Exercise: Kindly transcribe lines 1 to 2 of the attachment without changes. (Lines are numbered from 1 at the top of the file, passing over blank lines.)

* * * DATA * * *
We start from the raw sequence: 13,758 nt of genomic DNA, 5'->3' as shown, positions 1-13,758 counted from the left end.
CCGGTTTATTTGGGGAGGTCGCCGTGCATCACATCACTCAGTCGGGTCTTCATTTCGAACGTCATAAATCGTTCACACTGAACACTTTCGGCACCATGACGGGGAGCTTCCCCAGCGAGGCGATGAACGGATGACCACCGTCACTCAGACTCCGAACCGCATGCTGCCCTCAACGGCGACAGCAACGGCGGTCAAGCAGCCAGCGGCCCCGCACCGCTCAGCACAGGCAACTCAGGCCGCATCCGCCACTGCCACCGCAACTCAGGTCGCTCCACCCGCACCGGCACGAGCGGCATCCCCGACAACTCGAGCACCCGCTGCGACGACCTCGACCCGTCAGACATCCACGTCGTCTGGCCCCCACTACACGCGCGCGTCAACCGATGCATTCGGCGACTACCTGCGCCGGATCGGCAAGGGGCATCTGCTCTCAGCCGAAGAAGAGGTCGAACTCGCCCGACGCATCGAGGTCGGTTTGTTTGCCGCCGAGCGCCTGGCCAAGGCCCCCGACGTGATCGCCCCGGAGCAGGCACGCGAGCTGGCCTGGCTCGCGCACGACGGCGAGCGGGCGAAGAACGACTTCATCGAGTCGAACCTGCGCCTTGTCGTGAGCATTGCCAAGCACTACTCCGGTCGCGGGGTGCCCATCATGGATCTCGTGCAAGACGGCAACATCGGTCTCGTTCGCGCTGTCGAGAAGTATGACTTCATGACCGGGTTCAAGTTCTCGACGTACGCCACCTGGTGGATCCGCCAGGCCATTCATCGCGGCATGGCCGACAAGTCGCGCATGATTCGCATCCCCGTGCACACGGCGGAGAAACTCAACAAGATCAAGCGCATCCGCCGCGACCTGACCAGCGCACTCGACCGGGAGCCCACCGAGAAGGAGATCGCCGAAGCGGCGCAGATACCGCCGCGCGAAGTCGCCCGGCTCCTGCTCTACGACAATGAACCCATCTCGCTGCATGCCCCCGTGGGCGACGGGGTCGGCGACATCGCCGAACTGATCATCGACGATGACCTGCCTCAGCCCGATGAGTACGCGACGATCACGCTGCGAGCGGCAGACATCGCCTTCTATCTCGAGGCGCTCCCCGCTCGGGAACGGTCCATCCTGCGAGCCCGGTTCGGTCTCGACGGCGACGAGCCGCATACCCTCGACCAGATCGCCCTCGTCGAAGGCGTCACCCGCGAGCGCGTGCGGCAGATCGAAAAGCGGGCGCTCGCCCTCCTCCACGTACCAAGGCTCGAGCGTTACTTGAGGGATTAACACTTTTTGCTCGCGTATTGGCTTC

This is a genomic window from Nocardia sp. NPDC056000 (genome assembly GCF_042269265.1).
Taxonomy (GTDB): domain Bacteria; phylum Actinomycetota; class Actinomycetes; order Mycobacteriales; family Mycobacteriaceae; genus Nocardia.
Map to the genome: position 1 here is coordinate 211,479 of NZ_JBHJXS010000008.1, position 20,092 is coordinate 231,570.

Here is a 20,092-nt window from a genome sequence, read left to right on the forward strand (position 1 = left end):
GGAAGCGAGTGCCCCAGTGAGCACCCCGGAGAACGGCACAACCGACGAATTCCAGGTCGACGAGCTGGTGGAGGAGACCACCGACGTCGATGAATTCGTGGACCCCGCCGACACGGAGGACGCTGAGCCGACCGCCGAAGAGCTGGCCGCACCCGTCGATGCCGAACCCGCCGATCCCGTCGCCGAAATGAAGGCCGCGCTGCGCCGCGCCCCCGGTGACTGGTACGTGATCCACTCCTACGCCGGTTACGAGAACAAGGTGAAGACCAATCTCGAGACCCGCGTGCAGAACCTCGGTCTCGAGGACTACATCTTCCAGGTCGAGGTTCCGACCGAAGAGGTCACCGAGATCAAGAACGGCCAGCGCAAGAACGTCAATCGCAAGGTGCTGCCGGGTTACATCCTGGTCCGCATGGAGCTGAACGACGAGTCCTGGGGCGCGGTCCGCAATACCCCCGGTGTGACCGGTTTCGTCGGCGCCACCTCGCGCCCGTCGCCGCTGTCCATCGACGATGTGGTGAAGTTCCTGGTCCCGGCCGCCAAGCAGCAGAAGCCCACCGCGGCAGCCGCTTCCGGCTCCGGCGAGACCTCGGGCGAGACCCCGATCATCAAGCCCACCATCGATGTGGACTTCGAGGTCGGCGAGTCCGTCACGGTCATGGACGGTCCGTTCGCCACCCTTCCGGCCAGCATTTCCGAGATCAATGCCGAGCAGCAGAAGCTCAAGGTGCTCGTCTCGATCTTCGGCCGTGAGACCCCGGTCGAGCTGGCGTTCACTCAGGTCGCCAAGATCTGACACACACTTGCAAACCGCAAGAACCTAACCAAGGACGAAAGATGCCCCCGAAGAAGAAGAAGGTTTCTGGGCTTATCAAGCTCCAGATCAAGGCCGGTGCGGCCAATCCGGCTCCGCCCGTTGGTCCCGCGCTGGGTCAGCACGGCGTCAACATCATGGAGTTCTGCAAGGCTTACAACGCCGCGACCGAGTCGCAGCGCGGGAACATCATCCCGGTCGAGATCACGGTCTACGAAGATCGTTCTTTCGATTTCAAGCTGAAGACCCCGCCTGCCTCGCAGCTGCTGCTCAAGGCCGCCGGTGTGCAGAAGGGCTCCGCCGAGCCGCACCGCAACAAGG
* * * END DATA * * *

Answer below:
We start from the raw sequence: 13,758 nt of genomic DNA, 5'->3' as shown, positions 1-13,758 counted from the left end.
CCGGTTTATTTGGGGAGGTCGCCGTGCATCACATCACTCAGTCGGGTCTTCATTTCGAACGTCATAAATCGTTCACACTGAACACTTTCGGCACCATGACGGGGAGCTTCCCCAGCGAGGCGATGAACGGATGACCACCGTCACTCAGACTCCGAACCGCATGCTGCCCTCAACGGCGACAGCAACGGCGGTCAAGCAGCCAGCGGCCCCGCACCGCTCAGCACAGGCAACTCAGGCCGCATCCGCCACTGCCACCGCAACTCAGGTCGCTCCACCCGCACCGGCACGAGCGGCATCCCCGACAACTCGAGCACCCGCTGCGACGACCTCGACCCGTCAGACATCCACGTCGTCTGGCCCCCACTACACGCGCGCGTCAACCGATGCATTCGGCGACTACCTGCGCCGGATCGGCAAGGGGCATCTGCTCTCAGCCGAAGAAGAGGTCGAACTCGCCCGACGCATCGAGGTCGGTTTGTTTGCCGCCGAGCGCCTGGCCAAGGCCCCCGACGTGATCGCCCCGGAGCAGGCACGCGAGCTGGCCTGGCTCGCGCACGACGGCGAGCGGGCGAAGAACGACTTCATCGAGTCGAACCTGCGCCTTGTCGTGAGCATTGCCAAGCACTACTCCGGTCGCGGGGTGCCCATCATGGATCTCGTGCAAGACGGCAACATCGGTCTCGTTCGCGCTGTCGAGAAGTATGACTTCATGACCGGGTTCAAGTTCTCGACGTACGCCACCTGGTGGATCCGCCAGGCCATTCATCGCGGCATGGCCGACAAGTCGCGCATGATTCGCATCCCCGTGCACACGGCGGAGAAACTCAACAAGATCAAGCGCATCCGCCGCGACCTGACCAGCGCACTCGACCGGGAGCCCACCGAGAAGGAGATCGCCGAAGCGGCGCAGATACCGCCGCGCGAAGTCGCCCGGCTCCTGCTCTACGACAATGAACCCATCTCGCTGCATGCCCCCGTGGGCGACGGGGTCGGCGACATCGCCGAACTGATCATCGACGATGACCTGCCTCAGCCCGATGAGTACGCGACGATCACGCTGCGAGCGGCAGACATCGCCTTCTATCTCGAGGCGCTCCCCGCTCGGGAACGGTCCATCCTGCGAGCCCGGTTCGGTCTCGACGGCGACGAGCCGCATACCCTCGACCAGATCGCCCTCGTCGAAGGCGTCACCCGCGAGCGCGTGCGGCAGATCGAAAAGCGGGCGCTCGCCCTCCTCCACGTACCAAGGCTCGAGCGTTACTTGAGGGATTAACACTTTTTGCTCGCGTATTGGCTTC